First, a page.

At Least Half The Cory's I Bring Home Die. Getting Really Disgruntled...

Zach72202

So a few days ago I finally came a crossed Adolfoi Corys, after searching for months. I was extremely excited and instantly picked up 6 of them. Also, from the same place I got 3 Hasbrosus Corys (to add to my current 5). It has only been two days since I have brought them home and 4/6 of the Adolfoi's have died, but the three Hasbrosus are doing amazing in the same tank, and I am at a loss. I am extremely disheartened by it. All of these corys had been placed in a seasoned 10g with plenty of flame moss and a well cycled sponge filter.

All of the Adolfoi's were about 1/2" long, which I know is small, but I am okay with growing out fish. The Hasbrosus were a bit over 1/2", but given they are a pygmy-type cory, they seem to be about 2 months off of breeding age.

With the Adolfoi's I purchased 6, which they had been in the bag about 5 hours prior to getting them home as it was a day trip I had made to go look at a bunch of stores. I kept them all inside of a cooler and ensured that they wouldn't be bouncing around in there.

One of the 6 had died even before I got it home. The second I noticed had some fungus on it's head along with labored breathing. When I noticed this, I did a waterchange and dosed the appropriate amount of Ich-X and erythromycin, specifically to combat any type of fungus growing and if any bacterial infection would result of a wound from the fungus. For the cory in question, I have seen a quite a few sick fish (I work in a fish store), and can tell when it's unlikely for one to make it, and this was that case. I considered 4/6 surviving to be alright odds, but still I was quite sad. I then woke up the following morning to find not only the one I noticed sick dead, but two of the Adolfoi's dead. This now leaves me with three left, but by the end of the day I found another dead as well. I had fed the fish yesterday frozen baby brine shrimp and watched them eat. 4/5 remaining had eaten except the one I knew was on it's way out.

At this point I am pretty much at complete loss. Out of 6 cory's they all looked very good from the start, but they have been crashing. I decided tonight the concentration of meds may be too much so I performed a 40% waterchange. I now have 2/6 Adolfoi's left and I am truly hoping for the best. All of the Hasbrosus are doing amazing with great color and activity, but the Adolfoi's seem to not be doing so hot.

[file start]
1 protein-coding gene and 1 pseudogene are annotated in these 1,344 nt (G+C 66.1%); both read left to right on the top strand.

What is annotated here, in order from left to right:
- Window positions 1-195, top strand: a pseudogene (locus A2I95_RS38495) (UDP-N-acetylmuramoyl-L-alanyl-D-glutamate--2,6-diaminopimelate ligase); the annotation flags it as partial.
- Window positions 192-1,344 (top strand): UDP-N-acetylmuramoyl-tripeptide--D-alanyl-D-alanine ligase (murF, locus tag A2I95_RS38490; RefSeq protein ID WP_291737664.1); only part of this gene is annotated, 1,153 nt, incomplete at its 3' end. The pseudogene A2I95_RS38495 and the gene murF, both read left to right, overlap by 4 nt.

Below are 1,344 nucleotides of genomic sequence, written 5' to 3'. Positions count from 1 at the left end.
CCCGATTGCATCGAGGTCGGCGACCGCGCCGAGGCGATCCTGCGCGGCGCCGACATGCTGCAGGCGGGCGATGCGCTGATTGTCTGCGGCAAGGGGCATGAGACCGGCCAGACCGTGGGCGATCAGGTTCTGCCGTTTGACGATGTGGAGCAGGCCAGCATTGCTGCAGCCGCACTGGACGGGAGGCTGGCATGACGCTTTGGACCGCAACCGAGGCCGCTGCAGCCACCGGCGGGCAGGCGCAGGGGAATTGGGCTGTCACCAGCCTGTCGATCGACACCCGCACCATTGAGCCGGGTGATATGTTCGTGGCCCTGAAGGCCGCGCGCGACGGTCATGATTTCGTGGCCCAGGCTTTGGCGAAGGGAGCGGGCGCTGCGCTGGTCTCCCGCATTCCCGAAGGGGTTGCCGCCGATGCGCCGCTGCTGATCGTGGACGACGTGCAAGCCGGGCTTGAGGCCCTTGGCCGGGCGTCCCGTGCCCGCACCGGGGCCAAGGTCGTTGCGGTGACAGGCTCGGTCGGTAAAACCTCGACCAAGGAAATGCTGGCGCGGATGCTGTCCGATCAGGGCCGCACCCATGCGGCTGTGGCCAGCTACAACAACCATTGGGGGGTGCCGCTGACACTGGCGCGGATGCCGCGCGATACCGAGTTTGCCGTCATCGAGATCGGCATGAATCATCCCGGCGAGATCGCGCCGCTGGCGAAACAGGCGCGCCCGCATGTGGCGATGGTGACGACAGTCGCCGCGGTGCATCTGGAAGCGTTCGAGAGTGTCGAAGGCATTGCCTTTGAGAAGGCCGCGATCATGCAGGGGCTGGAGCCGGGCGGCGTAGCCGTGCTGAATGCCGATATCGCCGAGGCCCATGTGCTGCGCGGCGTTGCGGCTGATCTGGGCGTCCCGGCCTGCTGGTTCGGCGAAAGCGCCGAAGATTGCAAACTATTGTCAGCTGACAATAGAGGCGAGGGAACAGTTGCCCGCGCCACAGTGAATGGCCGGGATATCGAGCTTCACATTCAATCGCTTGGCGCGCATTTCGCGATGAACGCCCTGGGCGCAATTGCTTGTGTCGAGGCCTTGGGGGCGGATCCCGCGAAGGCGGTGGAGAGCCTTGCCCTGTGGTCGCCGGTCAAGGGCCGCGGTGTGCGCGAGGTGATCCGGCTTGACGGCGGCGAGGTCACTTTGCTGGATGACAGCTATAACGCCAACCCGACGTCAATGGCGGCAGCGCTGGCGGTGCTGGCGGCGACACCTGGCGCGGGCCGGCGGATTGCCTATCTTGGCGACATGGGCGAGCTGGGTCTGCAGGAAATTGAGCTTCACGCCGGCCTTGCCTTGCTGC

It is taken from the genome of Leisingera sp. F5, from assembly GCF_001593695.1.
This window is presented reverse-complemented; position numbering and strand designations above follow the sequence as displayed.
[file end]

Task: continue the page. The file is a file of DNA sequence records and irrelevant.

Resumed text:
This really doesn't end here. This is just my recent experience. At the store I work at our Cory survival rate is extremely pitiful. Note: I did not get cory's from the place I work, but another shop. I can recall a specific instance where we had ordered 24 Pygmy cory's, 22/24 arrived dead, all less than 1/3" long, and the following two died shortly after arrival. We always try to bring in Sterbai Cory's, where about 50% of them die within 5 days of arrival. The same goes for Panda cory's. I have finally managed to get myself a group of 5 sterbai's at home I am growing out, but I had to purchase about 15 to get these results. I love my cory's, but I hate bringing them home for them to simply die without any symptoms of which I can tell.

I understand that the ones that came into the store I work at is probably from poor wholesale care, but the Aldolfoi's I had gotten were locally bred, not local to me, but to the store. My assumption is that the cory's were simply too young to be sold and transferred to my water system. If I had to age them, I would guess about 2.5-3 months old, really close to 1/2" long.